This is one of the many varieties of tulips planted in the gardens. I particularly like the dark tulips. They have interested me since studying a story called "The Black Tulip" while I was at school. We were told the statistics but I am not sure
 of them now. I believe there were something like a million bulbs and a thousand blossom trees. 
It certainly seemed like it even if my memory fails me. The display was magnificent. The gardens are developed more every year. 
Our last visit was a few years ago. 
Somehow spring seems to bring on all sorts of happenings in our family and we don't get there every year. We really must go to Floriade next year - it is even longer since we have been there.

 There never seems to be enough time to do all the things we would like. How can we get more hours in the day do you think? Finally here are some distance shots to give you some idea of the scale of the gardens.

Afterwards we took Elizabeth
 home and Max fed the poddy lambs Elizabeth was babysitting. They were very glad to see us. We were rather late for their 4 o'clock feed because we had enjoyed the gardens so much and then spent some time choosing plants to bring home.
 We chose a beautiful rich red rhododendron called "Gibraltar". That seemed appropriate as the big hill behind Bungendore is called Mount Gibraltar. We also bought some rosemary plants in tubestock while Elizabeth bought some rhododendrons and bulbs. A fitting end to a wonderful day.

Thursday, October 16, 2008


I have a spring cold but fortunately it is not too bad and has improved a lot. We had to miss out on going to my cousin's house in Gosford for a visit last weekend because I would have been infectious. Fortunately I was past that by Tuesday when we had to go to a funeral in Sydney. We buried my mother-in-law's younger brother, the last of her siblings. He died on the 1st October aged 88 years.Here is a photo of Rita waiting to go to Sydney, rather sad under the circumstances. Would you believe she is 92? What an amazing woman she is. It is such a privilege to have her with us still.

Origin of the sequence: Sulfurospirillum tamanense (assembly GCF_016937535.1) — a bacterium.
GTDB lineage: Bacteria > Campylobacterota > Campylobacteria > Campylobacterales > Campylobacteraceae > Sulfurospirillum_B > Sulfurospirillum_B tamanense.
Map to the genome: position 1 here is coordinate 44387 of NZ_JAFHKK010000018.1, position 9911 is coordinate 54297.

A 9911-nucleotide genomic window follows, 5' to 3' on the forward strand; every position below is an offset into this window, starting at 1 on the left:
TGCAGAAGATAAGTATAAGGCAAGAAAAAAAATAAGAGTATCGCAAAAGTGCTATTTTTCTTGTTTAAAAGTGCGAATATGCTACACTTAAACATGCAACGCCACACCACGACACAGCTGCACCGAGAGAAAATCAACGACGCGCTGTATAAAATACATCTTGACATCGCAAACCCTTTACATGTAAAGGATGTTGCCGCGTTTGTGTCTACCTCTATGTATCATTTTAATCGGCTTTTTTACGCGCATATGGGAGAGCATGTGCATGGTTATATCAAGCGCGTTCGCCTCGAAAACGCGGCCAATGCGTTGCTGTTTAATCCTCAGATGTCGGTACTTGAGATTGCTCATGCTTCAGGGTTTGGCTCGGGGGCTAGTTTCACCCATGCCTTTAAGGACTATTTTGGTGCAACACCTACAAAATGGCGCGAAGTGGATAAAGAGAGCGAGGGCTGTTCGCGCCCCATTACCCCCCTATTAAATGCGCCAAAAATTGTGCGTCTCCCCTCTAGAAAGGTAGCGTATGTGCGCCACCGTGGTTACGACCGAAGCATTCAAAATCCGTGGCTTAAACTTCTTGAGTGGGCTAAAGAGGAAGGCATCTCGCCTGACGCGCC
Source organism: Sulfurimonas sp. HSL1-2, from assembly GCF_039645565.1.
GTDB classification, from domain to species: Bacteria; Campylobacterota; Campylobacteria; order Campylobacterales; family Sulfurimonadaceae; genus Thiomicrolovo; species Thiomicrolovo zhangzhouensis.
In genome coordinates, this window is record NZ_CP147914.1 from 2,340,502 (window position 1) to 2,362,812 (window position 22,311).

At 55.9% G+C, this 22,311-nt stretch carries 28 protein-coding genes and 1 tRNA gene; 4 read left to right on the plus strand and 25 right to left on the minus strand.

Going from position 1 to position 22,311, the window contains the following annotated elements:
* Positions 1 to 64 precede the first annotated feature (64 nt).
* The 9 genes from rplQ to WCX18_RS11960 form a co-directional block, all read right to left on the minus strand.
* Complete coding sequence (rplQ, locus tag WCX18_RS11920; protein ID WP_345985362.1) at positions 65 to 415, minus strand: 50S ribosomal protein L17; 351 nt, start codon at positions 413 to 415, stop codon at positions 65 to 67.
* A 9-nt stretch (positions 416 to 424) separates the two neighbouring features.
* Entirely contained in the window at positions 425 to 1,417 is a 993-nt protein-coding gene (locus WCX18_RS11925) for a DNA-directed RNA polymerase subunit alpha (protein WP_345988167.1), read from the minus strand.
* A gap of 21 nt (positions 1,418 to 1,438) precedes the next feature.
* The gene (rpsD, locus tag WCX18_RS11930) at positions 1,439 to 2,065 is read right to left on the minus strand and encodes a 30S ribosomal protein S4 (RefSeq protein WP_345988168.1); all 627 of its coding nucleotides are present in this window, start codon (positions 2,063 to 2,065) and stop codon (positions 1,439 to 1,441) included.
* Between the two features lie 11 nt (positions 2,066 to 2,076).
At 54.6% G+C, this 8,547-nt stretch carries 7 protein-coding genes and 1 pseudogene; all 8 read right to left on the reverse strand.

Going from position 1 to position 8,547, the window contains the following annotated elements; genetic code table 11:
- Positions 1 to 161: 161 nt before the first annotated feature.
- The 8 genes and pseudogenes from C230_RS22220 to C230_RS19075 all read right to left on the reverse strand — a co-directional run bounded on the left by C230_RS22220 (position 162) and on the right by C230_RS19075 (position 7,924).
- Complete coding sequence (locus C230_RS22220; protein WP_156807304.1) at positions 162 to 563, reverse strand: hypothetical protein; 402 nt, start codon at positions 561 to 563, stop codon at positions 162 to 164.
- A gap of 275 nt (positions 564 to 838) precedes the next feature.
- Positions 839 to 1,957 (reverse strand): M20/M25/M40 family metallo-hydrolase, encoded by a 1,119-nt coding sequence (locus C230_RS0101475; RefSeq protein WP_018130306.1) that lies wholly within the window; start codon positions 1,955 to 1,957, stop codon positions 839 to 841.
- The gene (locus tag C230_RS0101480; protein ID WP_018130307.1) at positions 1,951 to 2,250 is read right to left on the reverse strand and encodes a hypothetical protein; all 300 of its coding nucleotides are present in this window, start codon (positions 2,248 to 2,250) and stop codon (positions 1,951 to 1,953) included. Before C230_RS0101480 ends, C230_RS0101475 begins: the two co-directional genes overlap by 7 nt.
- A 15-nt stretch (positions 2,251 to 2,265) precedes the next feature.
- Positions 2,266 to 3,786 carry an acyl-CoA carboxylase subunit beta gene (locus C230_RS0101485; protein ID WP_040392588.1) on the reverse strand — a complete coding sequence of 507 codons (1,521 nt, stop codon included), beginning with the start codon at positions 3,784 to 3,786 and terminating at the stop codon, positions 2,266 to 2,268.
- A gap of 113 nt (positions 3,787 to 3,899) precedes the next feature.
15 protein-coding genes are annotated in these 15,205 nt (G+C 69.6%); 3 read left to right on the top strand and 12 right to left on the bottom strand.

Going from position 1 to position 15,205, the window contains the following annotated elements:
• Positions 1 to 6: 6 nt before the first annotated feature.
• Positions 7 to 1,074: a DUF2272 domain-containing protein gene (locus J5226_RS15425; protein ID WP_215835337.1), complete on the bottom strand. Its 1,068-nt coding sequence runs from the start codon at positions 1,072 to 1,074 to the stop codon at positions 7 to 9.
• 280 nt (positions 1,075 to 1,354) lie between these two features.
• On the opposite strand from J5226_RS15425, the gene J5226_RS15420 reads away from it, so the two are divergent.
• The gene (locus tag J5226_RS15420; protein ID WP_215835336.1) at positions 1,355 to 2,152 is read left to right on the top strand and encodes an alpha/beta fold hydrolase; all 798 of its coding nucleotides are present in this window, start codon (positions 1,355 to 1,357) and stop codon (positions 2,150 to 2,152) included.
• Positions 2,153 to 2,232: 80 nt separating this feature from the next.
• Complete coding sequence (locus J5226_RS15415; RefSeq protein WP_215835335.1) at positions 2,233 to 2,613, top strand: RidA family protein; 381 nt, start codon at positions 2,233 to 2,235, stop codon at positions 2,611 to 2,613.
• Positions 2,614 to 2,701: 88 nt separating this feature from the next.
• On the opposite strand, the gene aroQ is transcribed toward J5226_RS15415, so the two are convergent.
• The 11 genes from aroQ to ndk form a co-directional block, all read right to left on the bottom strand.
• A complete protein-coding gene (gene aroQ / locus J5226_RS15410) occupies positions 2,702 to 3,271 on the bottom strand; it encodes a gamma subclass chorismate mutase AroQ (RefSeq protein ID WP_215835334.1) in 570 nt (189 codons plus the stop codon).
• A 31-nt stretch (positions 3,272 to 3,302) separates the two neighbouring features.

Rita is very active for her age. She walks more than a kilometre to and from our place and the shops at least 2 or 3 times a week, further to the post office or library. She also goes to a weekly craft group, a weekly exercise class and a weekly outing group. Once a fortnight Rita takes herself and her walker on the bus to Queanbeyan to go shopping there. In addition she likes to do most of our washing up and brings in and folds the washing. Oh and she still does the puzzle magazines and has won some prizes, reads, does crosswords, watches news and interest programs as well as movies, Antiques Roadshow, whodunnits etc, crochets handtowels and sachets and makes her own birthday, Christmas and other special occasion cards. Not to mention waiting hand and foot on a very demanding 9 yr old cat we adopted for her a year or so ago.  Midnight certainly fell on her feet when she came here. Poor Midnight had a traumatic year before being surrendered to the RSPCA. She is now being well and truly pampered!

Monday, October 13, 2008